Halle Berry Pitches a “Reimagined” Catwoman Reboot

Halle Berry was bruised by Catwoman before. Now Batman’s nemesis will save the world.

Fresh off her directorial debut on Netflix’s upcoming mixed martial arts drama, Bruised, Halle Berry is ready for her next bout. The Oscar-winning actress also stars in the film, but she is not undefeated in her onscreen record, and she wants a rematch. Berry wishes she could not only remake Catwoman, but reimagine it in a subversive turnaround. Catwoman would come out on top.

“I would love to direct Catwoman,” Berry told Jake Hamilton on Jake’s Takes. “If I can get a hold of that now, knowing what I know, having had this experience and reimagine that world the way I reimagined this story. Bruised was written for a white, Irish Catholic like 25-year-old girl, and I got to reimagine it. I wish I could go back and reimagine Catwoman and redo that, have a redo on that.”

While it has amassed an avid cult following, Catwoman was deemed a box office failure when it came out in 2004. Made for $100 million, it lost $20 million at the box office. It got awful reviews, and audiences stayed away in droves. It currently holds at 9% on Rotten Tomatoes. Roger Ebert listed it as one of his most hated films. The movie was nominated seven Golden Raspberry Awards nominations, won Worst Picture, Worst Director, and Worst Screenplay. Berry’s part in it won her the Razzie for Worst Actress. It was a few years after her historic Academy Award win for Monster’s Ball.

Berry showed up in person to accept the award. She won it. She owned it. Her acceptance speech is hilarious, thanking Warner Bros. for “putting me in this piece-of-shit, God-awful movie,” and advising her manager, “if I get a chance to do another movie, maybe you should read the script. Just counting the zeros behind the one really isn’t enough.” She proudly held both the Razzie and her 2002 Monster’s Ball Oscar. They were both just as important. The Razzie spurred her to future victories, and informs how she would move forward on the femme feline.

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“I would have Catwoman saving the world like most male superheroes do and not just saving women from their faces cracking off, y’know, make the stakes a lot higher,” she told Jake’s Takes. “And I think make it more inclusive of both men and women.”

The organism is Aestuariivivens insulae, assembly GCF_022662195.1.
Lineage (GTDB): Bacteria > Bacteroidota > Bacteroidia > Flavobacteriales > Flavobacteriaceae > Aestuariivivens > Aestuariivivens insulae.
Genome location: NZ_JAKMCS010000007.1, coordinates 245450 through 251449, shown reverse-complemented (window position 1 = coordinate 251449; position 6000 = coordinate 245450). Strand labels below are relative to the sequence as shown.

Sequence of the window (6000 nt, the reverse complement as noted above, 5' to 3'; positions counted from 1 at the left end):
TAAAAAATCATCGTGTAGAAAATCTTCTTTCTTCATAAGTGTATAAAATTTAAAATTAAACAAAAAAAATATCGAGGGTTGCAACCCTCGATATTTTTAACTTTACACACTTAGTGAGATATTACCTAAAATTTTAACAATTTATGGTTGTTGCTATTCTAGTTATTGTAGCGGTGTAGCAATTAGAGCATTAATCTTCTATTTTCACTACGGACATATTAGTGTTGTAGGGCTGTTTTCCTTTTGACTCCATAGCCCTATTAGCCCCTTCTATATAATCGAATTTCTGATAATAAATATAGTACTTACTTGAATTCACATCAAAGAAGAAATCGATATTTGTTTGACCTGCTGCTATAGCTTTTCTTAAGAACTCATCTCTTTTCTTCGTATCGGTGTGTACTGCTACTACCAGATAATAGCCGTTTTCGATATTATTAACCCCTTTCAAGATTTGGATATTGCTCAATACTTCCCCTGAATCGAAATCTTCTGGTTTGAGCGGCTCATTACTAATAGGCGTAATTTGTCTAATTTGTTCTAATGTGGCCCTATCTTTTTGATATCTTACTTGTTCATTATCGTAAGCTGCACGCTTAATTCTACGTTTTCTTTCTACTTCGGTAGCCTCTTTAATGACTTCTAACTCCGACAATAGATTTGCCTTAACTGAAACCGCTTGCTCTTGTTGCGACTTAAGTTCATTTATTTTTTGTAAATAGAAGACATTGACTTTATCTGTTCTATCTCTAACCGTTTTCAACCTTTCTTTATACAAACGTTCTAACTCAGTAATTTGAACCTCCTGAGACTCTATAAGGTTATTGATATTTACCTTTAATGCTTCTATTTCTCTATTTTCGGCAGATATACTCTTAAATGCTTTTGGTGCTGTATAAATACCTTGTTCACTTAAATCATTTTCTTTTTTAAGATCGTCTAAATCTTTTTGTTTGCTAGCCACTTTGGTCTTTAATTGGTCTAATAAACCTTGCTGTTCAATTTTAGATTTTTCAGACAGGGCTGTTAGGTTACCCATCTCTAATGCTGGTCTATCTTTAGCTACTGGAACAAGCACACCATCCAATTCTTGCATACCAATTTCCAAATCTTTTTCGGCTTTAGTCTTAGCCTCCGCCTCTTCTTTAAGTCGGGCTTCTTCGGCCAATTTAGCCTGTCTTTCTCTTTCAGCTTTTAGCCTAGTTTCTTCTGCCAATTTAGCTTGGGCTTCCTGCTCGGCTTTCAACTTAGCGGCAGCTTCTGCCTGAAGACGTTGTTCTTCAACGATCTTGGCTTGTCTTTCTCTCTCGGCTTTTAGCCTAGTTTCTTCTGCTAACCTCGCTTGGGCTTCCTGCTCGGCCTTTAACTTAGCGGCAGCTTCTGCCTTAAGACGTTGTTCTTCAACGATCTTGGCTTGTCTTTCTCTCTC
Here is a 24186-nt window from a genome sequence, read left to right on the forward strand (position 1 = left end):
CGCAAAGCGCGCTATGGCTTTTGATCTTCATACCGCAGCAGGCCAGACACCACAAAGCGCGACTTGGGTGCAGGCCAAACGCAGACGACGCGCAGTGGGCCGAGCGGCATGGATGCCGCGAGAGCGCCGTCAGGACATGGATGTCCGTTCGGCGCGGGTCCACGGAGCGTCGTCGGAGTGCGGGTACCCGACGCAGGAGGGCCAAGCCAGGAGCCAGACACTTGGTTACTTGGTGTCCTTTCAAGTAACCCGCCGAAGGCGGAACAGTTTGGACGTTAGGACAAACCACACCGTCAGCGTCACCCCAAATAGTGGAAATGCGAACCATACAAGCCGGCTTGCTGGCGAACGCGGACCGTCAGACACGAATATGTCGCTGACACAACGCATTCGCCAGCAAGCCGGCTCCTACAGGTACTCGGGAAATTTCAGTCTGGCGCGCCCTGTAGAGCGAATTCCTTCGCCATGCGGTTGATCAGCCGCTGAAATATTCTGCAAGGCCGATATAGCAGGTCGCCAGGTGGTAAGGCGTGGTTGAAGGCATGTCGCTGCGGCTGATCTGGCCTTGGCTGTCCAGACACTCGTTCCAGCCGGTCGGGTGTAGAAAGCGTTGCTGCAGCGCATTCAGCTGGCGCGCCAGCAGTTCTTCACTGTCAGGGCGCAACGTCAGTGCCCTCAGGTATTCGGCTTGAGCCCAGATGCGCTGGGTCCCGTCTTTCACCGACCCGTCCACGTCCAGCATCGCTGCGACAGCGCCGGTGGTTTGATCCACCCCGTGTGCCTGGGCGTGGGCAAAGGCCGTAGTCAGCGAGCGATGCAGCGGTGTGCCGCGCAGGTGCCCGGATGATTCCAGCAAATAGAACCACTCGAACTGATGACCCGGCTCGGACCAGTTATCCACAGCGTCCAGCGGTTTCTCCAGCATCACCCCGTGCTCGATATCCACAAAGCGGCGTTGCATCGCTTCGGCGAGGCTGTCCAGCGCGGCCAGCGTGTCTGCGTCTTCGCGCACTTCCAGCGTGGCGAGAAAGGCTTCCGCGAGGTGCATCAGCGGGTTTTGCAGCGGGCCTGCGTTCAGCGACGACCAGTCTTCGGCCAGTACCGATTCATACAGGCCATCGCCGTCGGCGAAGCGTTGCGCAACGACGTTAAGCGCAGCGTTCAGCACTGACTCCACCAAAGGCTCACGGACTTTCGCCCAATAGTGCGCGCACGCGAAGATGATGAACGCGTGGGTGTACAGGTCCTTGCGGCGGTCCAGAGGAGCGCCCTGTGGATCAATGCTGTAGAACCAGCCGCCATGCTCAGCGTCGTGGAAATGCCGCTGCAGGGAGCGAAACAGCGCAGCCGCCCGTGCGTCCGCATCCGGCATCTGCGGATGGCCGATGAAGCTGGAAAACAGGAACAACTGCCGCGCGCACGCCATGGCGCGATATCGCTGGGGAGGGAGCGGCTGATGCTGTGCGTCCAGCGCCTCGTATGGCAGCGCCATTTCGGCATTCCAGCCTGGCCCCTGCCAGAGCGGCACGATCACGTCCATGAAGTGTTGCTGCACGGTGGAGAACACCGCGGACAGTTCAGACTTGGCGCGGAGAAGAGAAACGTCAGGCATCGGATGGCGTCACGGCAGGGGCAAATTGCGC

Catwoman a hero? Has Halle been smoking catnip? Why not? As Billy Preston sang in his hit “Will It Go Round in Circles,” “Let the bad guy win every once in a while.” This has been the major key to reinvention of the antihero since The Sopranos.

Directed by Luc Besson, Catwoman was already a reimagining of the iconic DC Comics character’s mythos. Berry wasn’t playing cat burglar Selina Kyle, but a graphic designer named Patience Phillips. She is brought back from the dead by a magical cat and develops catlike powers. She has no connection to Batman. Her nemesis is a corporate cosmetics executive played by Sharon Stone. The film also starred Benjamin Bratt, Frances Conroy, and Alex Borstein. It wasn’t enough. The film was mocked.

But the 2004 film came out at the beginning of the superhero film craze, and was influential on the genre to follow. “Behind every Black Panther is a great Black Catwoman!” Berry said at the 2018 the GLAAD Media Awards.

While Zoë Kravitz is set to play Catwoman in Matt Reeves’ upcoming film The Batman, there is no other Catwoman solo film currently in the works. Catwoman has been played by Michelle Pfeiffer, Julie Newmar, Anne Hathaway, Lee Merriwether, Lili Simmons, Camren Bicondova, Naya Rivera, and Eliza Dushku, but Berry’s favorite is Eartha Kitt.

Catwoman didn’t bar Berry from further roles in superhero films. She played Storm in the X-Men universe through 2014’s X-Men: Days of Future Past, and played the assassin Sofia in John Wick: Chapter 3 – Parabellum. Since her film debut as the junkie Vivian in Spike Lee’s Jungle Fever (1991), Berry has always taken chances on screen and behind it. “Cats come when they feel like it, not when they’re told,” Berry says in Catwoman.  If Berry feels like reimagining the film, it must be time.

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